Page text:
Sam Bankman-Fried's lawyers renew claim that the FTX founder can't prepare for trial behind bars

NEW YORK (AP) — Lawyers for Sam Bankman-Fried said Friday that prosecutors have delivered another four million pages of documents for the FTX founder to examine six weeks before trial, making it impossible for the former cryptocurrency executive to adequately review the evidence for an October trial from behind bars.

Bankman-Fried lost the right to remain free on bail when a judge decided two weeks ago that the fallen cryptocurrency wiz had repeatedly tried to influence witnesses against him. Prosecutors say he intentionally deceived customers and investors to enrich himself and others, while playing a central role in the company’s multibillion-dollar collapse after the equivalent of a bank run.

In a letter to U.S. District Judge Lewis A. Kaplan, attorneys Christian Everdell and Mark Cohen renewed their request for the 31-year-old to be freed so he can adequately prepare for his Oct. 3 trial. He'd been living with his parents in Palo Alto, California, under the terms of a $250 million bail deal that was in place since he was brought to the United States from the Bahamas in December.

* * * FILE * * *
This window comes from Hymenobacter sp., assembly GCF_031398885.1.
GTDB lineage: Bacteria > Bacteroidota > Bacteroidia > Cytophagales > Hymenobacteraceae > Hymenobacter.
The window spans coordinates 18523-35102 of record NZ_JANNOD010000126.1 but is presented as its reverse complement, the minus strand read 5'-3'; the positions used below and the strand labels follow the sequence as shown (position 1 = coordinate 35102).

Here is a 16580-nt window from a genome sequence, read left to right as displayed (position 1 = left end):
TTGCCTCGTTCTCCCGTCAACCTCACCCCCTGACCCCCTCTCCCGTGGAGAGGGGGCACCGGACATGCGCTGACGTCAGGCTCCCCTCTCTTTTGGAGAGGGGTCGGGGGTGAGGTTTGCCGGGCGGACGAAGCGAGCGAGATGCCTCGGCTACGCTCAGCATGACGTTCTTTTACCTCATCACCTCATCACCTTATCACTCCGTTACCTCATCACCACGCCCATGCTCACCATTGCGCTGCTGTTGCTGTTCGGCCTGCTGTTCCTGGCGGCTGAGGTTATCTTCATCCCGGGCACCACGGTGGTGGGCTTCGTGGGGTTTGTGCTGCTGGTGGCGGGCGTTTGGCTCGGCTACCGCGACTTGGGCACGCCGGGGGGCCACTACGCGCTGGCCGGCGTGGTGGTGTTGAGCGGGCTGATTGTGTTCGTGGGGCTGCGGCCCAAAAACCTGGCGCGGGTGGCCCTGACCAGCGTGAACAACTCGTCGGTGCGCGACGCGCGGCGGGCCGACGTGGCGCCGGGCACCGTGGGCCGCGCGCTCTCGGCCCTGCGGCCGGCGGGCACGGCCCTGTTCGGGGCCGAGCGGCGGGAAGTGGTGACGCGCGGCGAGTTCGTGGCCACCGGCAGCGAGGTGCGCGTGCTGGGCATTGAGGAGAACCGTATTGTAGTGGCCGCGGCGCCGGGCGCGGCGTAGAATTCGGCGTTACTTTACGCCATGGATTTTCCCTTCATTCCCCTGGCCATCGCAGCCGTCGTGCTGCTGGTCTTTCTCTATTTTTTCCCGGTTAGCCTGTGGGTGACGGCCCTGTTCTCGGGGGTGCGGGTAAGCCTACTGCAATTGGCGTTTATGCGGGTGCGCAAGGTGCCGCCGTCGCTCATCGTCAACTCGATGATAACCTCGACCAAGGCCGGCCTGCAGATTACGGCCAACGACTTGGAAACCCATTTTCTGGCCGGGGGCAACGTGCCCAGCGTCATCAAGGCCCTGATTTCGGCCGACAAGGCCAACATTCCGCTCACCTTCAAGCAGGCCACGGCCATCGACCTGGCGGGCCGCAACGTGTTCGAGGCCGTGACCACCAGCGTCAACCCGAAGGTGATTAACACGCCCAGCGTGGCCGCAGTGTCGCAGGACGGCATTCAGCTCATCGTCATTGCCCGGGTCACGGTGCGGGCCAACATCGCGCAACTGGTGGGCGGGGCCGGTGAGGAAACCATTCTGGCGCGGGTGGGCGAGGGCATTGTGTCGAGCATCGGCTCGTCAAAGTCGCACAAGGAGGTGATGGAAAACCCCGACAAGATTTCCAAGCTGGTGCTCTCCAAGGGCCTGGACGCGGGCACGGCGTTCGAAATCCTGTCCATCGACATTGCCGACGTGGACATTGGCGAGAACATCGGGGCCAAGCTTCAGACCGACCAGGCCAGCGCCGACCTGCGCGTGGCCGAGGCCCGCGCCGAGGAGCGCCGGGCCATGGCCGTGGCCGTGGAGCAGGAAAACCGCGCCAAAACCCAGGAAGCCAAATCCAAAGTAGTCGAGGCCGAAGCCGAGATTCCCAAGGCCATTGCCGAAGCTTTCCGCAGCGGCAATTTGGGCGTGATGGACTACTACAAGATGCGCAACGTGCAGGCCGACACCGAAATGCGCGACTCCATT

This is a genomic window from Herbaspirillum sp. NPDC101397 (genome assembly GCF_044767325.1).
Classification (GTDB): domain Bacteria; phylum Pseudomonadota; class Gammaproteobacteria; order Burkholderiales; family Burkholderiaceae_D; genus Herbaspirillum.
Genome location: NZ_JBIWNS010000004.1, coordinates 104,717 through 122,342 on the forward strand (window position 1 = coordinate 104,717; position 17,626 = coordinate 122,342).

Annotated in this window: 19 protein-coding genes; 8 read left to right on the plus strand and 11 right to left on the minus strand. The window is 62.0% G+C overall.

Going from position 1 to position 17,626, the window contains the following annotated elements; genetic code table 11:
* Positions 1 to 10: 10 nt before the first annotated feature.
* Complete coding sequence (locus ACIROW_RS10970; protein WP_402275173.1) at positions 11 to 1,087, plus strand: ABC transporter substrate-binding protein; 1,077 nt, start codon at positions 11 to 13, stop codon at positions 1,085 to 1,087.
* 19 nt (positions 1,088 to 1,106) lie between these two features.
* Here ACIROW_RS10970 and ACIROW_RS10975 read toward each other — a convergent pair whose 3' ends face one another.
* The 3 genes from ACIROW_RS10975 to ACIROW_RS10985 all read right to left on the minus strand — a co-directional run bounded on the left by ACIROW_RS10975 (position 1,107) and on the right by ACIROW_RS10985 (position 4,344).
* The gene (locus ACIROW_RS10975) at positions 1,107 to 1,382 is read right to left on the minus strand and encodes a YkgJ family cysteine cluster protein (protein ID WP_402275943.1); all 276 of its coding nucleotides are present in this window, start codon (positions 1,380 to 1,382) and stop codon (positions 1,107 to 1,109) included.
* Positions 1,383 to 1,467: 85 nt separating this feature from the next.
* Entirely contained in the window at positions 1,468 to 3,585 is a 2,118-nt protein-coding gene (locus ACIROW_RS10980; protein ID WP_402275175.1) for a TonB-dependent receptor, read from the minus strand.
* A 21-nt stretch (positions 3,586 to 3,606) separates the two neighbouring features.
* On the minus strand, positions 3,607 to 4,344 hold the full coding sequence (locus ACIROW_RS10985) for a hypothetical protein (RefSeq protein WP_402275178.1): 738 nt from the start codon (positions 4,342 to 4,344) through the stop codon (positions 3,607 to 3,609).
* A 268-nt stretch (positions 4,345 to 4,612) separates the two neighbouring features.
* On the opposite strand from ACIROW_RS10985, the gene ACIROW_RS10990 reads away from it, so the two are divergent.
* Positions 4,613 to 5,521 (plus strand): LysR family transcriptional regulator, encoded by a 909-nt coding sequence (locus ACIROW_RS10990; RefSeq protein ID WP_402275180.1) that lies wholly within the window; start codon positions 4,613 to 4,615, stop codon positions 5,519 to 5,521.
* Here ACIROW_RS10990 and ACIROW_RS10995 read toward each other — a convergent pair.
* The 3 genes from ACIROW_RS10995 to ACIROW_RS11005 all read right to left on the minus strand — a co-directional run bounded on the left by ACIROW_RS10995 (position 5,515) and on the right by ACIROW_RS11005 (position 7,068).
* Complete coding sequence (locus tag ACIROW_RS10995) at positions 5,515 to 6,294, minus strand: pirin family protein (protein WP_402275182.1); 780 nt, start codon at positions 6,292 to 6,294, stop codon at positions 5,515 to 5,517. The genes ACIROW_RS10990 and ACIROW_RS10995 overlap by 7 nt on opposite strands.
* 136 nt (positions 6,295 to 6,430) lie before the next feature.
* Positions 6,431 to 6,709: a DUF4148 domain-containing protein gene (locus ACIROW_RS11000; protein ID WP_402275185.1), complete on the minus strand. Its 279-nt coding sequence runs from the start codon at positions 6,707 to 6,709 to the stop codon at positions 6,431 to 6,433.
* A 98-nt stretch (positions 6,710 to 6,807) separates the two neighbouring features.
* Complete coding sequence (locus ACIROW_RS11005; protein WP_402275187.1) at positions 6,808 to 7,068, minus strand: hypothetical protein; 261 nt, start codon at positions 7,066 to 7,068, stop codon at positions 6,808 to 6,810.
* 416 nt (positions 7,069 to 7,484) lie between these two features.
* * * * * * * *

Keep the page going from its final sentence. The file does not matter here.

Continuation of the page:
His lawyers appealed the ruling to jail him to the 2nd U.S. Circuit Court of Appeals. And earlier this week, they complained at a hearing that he has had to survive at a Brooklyn lockup on bread, water and peanut butter because they won't provide him with vegan food.

They said the jail conditions, his limited access to computers and the evidence against him, and the government's late turnover of millions of pages of documents has violated his Sixth Amendment rights, including the right to know the evidence against him.

“We do not believe that anything short of temporary release will properly address these problems and safeguard Mr. Bankman-Fried’s right to participate in his own defense,” the lawyers wrote.

Bankman-Fried has pleaded not guilty to charges including wire fraud and conspiracy.

A spokesperson for prosecutors declined comment Friday.

In Friday's letter, Everdell and Cohen wrote that the four million pages of materials was turned over to the defense by prosecutors on Thursday and it was expected that the government will “produce millions more pages even at this late stage.”

They said Bankman-Fried had been working between 80 and 100 hours a week on his defense before he was jailed, even managing to produce a spreadsheet with millions of cells of data.

The lawyers complained that an arrangement allowing Bankman-Fried to be brought to the Manhattan federal courthouse two days a week for computer access is inadequate, in part because the laptop he is provided has limited battery life and no power outlet in his cell block to charge it.